A near-perfect last dive earned England's Tom Daley and James Denny Commonwealth Games silver - missing out on gold by a minute margin - after just a week's preparation on Friday night.
As there were only four pairs in men's synchronised 10-metres platform, just two medals were awarded at Edinburgh's Royal Commonwealth Pool and the English duo, a new partnership, had looked out of contention entering the sixth dive.
Daley and Denny had just seven days of training together after deciding to enter last Friday and the 20-year-old duo finished with a forward four-and-a-half somersault which scored 95.46 to record a total of 399.36.
Australia's Matthew Mitcham and Domonic Bedggood held their nerve to win by 0.18 with a total of 399.54.
Daley said: "It was one of those last-minute decisions that we made to do it.
"We managed to do it and we're pretty happy with the way that we performed.
"It's agonisingly close and we know that, but it's one of those things.
"We're a new pair. We've only ever done three training sessions together. Friday, Monday and today, before competition.
"That was the fifth repetition of each of our dives that we've done and that was in competition.
"We're pretty happy with the way that we dived. If we'd been told that we would get a silver medal and do the dive that we did at the end, we'd have been like 'yeah, okay, whatever'.
"The last dive I was surprised at because you never know what's going to happen under pressure. We managed to pull it out when it counted."
The English pair were fourth ahead of the final round, but produced their event-high score to send their watching team-mates, coaching staff and supporters into raptures.
However, Mitcham and Bedggood scored 88.56 with their final dive - a back two-and-a-half somersault two-and-a-half twists - to move ahead of the English duo with two dives to go.
Neither the Malaysia pair nor the Canadians could displace them as Daley and Denny reached the podium.
Denny, who returned from injury to dive last week, said: "It was awesome. To finish on a dive like that, we couldn't ask for anything better.
"We were stood on the 10m (platform) at the end before the last dive and Tom just told me to give it my all, win or lose. We both gave it our all and came out with the highest-scoring dive of the competition."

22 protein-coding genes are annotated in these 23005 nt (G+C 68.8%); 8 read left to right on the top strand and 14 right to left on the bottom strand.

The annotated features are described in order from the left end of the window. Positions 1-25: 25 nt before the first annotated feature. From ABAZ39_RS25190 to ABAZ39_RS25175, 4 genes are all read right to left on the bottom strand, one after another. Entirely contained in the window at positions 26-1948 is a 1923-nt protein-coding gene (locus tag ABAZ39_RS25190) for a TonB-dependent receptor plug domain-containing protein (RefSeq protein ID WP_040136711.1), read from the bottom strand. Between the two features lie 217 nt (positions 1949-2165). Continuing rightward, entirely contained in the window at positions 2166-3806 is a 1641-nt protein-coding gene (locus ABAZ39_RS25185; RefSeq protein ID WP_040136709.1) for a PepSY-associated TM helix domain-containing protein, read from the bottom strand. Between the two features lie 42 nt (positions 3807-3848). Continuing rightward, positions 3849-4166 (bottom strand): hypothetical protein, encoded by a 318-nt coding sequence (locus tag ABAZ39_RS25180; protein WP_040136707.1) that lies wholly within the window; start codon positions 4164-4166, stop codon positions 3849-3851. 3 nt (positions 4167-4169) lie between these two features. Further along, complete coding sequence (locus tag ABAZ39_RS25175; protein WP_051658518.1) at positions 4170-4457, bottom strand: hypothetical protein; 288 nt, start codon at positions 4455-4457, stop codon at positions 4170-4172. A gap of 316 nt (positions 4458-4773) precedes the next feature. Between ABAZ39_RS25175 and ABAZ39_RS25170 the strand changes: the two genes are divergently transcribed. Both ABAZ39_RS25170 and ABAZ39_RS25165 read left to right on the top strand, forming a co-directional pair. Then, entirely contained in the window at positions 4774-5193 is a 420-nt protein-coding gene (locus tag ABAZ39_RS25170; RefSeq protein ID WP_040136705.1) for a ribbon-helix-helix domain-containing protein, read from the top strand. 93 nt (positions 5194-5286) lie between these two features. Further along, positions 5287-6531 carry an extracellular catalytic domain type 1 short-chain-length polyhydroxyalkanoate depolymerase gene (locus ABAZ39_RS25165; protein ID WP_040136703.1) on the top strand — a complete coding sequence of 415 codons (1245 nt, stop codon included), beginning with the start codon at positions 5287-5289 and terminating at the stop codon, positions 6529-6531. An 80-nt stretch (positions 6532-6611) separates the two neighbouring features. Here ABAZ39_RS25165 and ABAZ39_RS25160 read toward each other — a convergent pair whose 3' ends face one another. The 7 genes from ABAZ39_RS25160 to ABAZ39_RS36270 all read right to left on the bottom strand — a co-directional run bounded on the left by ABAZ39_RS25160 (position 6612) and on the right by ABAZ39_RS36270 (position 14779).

Daley won the event in Delhi with Max Brick when only four entrants meant just two medals were awarded.
At the halfway point in proceedings, with the English pair preparing for their fourth plunge off the top platform, the event announcer reminded the crowd that only two medals would be awarded and Denny over-rotated at entry.
Fourth ahead of the final round, the English duo nailed their final dive, at an event-high difficulty of 3.7, and were rewarded accordingly by the judges, who issued the best score of the event.
Daley added: "We knew that before going into competition but it makes it a bit more dramatic when they tell the crowd halfway through."
The pair will now prepare for the European Championships in Berlin later this month.
"There's a lot of things to improve on and a lot of potential with the (dive) list," Daley added.
First things first, though, for the Plymouth diver, who is focused on the defence of the individual 10m platform title he won in Delhi in 2010, which takes place on Saturday's final day of diving competition.
The 2008 Olympic champion Mitcham, after winning his first Commonwealth Games gold following six silvers, will be a major rival for Daley.
"Matt's diving really well," added Daley, who admitted venturing into an Edinburgh heaving with festival-goers is "nigh-on impossible".
"It's going to be a battle. He's only ever won silvers at Commonwealth Games - that was his first gold.
"He's going to be hungry for another gold, but so am I."
It was a dramatic conclusion to a day which began with Jack Laugher and Chris Mears winning the men's three-metres springboard event.
It was a second gold for Laugher, the one-metre springboard individual champion on Wednesday and silver medallist in the three-metres individual event on Thursday.
The 19-year-old and Mears finished with a total of 431.94 to triumph.
Australia's Mitcham and Grant Nel (403.14) took silver and England's Nick Robinson-Baker and Freddie Woodward (364.41) claimed bronze.
Grace Reid came agonisingly close to Scotland's first Commonwealth Games diving medal in 56 years in the women's one-metre springboard final.
The 18-year-old was in silver medal position entering the final round, but finished with 269.40 as Canada's Jennifer Abel (287.25) won.
Reid was hoping to become Scotland's second diving medallist, after Sir Peter Heatly, who is now 90 and won the last of his five medals in Cardiff in 1958.